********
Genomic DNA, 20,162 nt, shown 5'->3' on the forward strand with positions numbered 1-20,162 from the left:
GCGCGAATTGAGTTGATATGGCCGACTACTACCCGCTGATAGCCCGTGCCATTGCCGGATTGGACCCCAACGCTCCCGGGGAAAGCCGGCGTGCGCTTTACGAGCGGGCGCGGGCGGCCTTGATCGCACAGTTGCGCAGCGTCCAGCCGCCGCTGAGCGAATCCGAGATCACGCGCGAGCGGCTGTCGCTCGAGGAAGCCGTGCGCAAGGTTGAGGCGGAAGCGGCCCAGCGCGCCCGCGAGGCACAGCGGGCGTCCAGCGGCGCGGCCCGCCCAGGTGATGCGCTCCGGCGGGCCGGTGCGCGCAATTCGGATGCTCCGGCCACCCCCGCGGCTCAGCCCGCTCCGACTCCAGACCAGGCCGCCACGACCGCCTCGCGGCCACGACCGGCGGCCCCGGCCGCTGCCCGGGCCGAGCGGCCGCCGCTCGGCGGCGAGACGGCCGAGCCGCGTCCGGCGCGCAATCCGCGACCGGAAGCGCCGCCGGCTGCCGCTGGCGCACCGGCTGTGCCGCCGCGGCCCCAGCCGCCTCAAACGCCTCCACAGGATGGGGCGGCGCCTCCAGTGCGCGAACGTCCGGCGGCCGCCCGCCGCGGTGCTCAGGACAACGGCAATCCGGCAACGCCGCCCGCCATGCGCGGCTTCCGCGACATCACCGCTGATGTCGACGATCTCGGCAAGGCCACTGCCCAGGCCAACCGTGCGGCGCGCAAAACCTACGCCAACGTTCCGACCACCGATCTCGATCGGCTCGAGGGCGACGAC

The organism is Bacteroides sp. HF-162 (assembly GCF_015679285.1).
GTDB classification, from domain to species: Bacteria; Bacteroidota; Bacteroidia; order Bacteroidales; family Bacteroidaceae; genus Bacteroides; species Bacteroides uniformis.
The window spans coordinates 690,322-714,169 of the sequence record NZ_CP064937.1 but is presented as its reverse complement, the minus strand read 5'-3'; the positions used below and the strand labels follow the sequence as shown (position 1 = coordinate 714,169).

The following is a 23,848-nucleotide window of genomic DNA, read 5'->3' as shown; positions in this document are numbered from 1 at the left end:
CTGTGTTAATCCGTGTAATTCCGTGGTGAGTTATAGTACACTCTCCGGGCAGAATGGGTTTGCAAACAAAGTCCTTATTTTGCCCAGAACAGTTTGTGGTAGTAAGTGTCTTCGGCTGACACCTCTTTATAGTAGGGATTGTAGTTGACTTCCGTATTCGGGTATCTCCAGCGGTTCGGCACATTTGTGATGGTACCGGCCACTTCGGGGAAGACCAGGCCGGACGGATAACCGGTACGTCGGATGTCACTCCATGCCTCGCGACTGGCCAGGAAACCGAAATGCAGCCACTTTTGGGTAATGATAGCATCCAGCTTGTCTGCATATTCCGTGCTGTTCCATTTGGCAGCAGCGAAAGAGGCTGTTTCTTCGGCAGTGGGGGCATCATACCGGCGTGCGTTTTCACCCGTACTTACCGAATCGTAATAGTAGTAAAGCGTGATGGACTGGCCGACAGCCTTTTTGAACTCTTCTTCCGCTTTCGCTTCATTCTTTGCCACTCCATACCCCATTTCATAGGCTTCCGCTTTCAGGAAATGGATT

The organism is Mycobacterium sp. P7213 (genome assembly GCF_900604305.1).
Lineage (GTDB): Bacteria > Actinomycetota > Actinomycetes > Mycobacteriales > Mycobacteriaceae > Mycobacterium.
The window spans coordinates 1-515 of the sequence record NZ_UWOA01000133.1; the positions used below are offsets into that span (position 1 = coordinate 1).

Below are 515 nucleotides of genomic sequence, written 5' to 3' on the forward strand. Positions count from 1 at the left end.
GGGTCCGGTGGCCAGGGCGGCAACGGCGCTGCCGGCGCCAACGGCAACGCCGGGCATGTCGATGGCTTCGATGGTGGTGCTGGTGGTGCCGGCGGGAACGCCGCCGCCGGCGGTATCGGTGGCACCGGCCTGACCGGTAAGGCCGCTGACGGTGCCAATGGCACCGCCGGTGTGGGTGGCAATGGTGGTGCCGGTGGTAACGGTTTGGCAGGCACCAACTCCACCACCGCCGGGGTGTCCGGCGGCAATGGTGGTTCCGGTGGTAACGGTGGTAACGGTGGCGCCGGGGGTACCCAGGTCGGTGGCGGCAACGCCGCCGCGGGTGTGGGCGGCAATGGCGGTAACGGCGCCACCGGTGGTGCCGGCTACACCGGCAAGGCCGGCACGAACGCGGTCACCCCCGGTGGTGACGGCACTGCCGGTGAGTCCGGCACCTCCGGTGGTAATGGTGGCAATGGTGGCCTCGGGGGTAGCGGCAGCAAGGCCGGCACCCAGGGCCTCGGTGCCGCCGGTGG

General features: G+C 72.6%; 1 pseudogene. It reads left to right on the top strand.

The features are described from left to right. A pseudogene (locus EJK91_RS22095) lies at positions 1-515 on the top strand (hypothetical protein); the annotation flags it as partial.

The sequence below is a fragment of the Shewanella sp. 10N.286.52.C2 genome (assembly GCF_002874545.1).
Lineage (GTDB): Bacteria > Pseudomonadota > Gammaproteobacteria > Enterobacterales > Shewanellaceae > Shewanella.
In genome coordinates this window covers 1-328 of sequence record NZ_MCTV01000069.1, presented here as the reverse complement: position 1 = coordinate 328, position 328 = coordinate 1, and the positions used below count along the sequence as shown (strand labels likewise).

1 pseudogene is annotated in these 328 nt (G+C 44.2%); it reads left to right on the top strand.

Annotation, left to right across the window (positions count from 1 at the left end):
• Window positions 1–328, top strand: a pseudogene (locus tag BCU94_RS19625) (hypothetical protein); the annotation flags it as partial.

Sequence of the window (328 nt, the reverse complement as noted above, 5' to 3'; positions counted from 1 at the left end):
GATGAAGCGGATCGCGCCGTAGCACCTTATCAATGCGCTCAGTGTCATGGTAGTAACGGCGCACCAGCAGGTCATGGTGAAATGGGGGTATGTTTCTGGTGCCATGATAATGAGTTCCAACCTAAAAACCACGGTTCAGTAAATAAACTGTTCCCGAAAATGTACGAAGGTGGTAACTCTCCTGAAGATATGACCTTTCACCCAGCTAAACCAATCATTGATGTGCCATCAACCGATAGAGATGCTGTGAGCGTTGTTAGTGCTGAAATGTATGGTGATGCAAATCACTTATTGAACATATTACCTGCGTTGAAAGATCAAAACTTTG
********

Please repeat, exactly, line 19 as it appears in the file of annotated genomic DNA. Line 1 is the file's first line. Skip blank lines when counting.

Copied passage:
Annotation, left to right across the window (positions count from 1 at the left end):